Red Nose Day research also reveals parents are worried about children hiding their mental health struggles, a lack of available support for children, and the mental impact of the cost-of-living crisis
60% of parents are worried* about how the rising cost of living may impact theirs and their child's mental health
71% of parents don’t think that there is enough mental health support available for children
Parents Katie Piper and Charlene White, call for more open conversations with children about their mental health
Money raised will support vital life changing work in the UK and around the world, including organisations that are providing urgent support for people in Ukraine
Red Nose Day is back on Friday 18th March
Donate to Red Nose Day at www.comicrelief.com/donate
Friday 11th March: New research, released by Comic Relief for Red Nose Day, has found that almost two thirds (64%) of children in the UK rarely or never speak to their parents about their mental health. It comes despite recent statistics revealing over 400,000 children in England aged under 18 needed specialist mental health treatment between April 2021 and October 2021, an increase of 77 per cent compared to the same period in 2019****.
A Censuswide poll of 2,022 UK parents with children aged 16 and under, commissioned by Comic Relief last month, found that over half (60%) of parents surveyed admit they are worried about how the rising cost of living may impact their and their child’s mental health*. The research also found over half (54%) of parents are worried about how the Covid-19 pandemic has impacted their child’s mental health*, whilst the majority of parents (71%) think there isn’t enough mental health support available for children**.
Further key findings included:
Over a quarter (28%) of parents admit they don’t know how to start a conversation with their child about their child’s mental health**, with over a third (34%) saying they wouldn’t know what to do or where to turn for advice if their child was struggling**
Just over a third (35%) of parents felt it was likely that their child would hide mental health struggles from them***, while almost half of parents surveyed (45%) said they would hide their own mental health worries from their children to prevent it negatively impacting their mental health
Despite being named 2021 Oxford Children’s Word of the Year in January 2022, a third (33%) of parents say they would struggle to explain the meaning of anxiety in a child-friendly manner**, while 30% of parents don’t feel confident that they could answer questions their child might have about it**. Meanwhile, just over a quarter (26%) admit they would struggle to identify at least two signs of anxiety in their child**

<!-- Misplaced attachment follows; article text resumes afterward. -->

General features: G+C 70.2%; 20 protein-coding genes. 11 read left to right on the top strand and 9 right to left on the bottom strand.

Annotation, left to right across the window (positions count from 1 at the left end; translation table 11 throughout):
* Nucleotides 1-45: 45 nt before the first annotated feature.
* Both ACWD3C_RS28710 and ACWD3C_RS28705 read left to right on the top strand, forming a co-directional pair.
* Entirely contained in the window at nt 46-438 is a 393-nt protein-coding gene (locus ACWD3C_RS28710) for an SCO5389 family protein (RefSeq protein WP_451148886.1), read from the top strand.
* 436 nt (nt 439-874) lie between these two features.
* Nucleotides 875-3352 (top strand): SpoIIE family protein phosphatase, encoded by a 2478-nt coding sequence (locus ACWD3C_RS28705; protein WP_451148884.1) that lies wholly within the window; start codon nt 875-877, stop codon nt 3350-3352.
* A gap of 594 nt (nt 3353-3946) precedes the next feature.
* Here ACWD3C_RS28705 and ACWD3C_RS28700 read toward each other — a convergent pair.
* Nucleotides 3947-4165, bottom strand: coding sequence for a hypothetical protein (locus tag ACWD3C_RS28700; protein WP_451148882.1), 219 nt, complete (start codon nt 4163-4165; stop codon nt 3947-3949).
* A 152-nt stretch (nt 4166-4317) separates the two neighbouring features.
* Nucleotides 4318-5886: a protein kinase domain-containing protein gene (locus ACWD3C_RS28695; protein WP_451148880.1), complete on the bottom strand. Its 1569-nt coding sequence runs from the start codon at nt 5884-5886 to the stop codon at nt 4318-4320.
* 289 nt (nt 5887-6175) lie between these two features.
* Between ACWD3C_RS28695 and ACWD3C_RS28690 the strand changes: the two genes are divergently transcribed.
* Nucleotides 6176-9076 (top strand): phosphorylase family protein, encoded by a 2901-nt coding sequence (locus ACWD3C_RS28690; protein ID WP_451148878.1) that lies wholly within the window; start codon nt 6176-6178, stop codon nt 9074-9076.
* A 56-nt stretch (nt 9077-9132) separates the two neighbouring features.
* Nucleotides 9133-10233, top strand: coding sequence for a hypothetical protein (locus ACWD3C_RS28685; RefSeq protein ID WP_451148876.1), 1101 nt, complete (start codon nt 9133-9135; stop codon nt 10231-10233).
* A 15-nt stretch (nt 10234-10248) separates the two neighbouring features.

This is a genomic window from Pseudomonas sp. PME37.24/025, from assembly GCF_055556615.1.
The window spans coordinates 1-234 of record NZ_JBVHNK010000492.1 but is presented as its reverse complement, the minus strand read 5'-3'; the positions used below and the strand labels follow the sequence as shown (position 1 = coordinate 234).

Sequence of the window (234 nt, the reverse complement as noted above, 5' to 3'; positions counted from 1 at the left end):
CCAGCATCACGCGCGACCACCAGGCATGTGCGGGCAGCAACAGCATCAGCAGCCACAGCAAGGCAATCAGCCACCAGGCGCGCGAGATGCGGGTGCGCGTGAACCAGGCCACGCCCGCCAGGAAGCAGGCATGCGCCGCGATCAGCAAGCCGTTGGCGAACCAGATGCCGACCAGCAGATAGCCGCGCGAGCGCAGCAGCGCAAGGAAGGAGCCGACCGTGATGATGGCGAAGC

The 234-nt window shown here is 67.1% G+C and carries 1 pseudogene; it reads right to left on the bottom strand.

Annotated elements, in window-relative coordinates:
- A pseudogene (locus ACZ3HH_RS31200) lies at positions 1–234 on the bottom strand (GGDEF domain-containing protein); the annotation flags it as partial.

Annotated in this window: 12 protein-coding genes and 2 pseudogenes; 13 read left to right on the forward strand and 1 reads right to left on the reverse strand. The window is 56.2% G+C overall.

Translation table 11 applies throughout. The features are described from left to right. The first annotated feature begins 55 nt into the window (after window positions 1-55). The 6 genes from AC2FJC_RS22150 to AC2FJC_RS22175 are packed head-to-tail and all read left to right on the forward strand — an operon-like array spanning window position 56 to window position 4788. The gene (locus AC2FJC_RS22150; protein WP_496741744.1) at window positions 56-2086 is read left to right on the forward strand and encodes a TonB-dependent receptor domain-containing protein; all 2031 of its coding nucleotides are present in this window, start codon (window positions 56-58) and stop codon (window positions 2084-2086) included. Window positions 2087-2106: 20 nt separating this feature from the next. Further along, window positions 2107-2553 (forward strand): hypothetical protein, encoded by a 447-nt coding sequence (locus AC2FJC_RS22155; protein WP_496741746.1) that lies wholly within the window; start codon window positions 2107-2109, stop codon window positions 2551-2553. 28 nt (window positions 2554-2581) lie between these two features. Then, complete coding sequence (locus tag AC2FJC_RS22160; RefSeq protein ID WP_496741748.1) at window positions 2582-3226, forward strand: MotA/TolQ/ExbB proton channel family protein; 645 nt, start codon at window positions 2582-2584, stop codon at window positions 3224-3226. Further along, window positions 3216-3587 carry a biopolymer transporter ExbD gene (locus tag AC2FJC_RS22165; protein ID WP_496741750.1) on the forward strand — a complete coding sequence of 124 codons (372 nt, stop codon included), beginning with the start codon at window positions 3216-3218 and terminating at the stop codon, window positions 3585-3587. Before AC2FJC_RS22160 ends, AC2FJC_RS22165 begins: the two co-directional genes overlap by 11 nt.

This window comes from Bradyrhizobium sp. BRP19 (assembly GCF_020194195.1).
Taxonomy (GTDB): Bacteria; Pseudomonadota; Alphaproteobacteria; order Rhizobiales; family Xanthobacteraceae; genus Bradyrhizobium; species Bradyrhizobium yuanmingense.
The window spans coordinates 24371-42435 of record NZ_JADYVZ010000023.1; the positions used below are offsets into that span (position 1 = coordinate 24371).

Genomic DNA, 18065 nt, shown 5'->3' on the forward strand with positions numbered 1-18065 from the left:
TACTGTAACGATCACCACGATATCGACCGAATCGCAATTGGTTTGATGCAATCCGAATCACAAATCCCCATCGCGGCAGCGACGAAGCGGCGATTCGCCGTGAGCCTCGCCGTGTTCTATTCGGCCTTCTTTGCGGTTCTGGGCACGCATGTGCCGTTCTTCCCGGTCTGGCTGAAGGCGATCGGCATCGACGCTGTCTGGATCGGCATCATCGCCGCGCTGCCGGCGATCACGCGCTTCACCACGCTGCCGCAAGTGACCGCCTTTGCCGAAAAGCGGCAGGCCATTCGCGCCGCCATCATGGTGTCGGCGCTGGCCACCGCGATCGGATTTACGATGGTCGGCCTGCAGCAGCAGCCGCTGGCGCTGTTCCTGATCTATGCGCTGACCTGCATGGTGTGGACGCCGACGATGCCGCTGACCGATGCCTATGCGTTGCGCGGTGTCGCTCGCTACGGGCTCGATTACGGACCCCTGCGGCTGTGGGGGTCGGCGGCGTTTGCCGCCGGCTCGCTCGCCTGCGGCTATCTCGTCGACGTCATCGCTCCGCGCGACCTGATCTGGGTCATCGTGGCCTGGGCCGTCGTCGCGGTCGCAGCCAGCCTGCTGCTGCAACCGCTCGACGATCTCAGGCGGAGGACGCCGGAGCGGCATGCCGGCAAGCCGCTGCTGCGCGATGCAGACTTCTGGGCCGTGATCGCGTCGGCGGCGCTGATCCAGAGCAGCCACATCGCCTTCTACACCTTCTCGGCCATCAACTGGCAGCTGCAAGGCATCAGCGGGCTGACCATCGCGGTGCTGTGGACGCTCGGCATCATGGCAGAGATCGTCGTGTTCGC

The research has been commissioned by Comic Relief for Red Nose Day, which is back on Friday 18th March, to shine a light on the importance of having conversations about mental health at home with children early on and to encourage more parents to think about approaching this important topic more often.
Samir Patel, Chief Executive of Comic Relief, said: “Talking with our children about mental health is vitally important. We are experiencing shocking, deeply worrying, daily coverage of the war on Ukraine. Parents need to be aware that their children may not be sharing the huge mental impact this is having on them. We know additional issues like the fall-out of the pandemic and families struggling with rising cost of living continue to affect the mental well-being of children and adults alike. To help address this problem, Comic Relief are funding millions of pounds worth of mental health services for young people across the UK and internationally. This Red Nose Day donations will prioritise mental health support, as well as helping people live free from poverty, violence and discrimination. This includes funding organisations that are supporting people right now in Ukraine, and on the borders."
Katie Piper, international author, inspirational speaker, TV presenter and charity founder, said: “For lots of children, the world around us right now can feel like a really scary and worrying place – in the same way it does for parents and adults too. With the challenges I’ve faced in the past around my own mental health, trying to make sure positive discussions become a part of our children’s lives from a young age is really important to me.
“We’re still very much working out the best ways to talk to them about expressing their feelings and emotions. Naturally it’s an ongoing process of knowing the best way to approach these conversations with your little ones. Ultimately though, conversations can really give them the strength and confidence to deal with anything that might come their way in the future."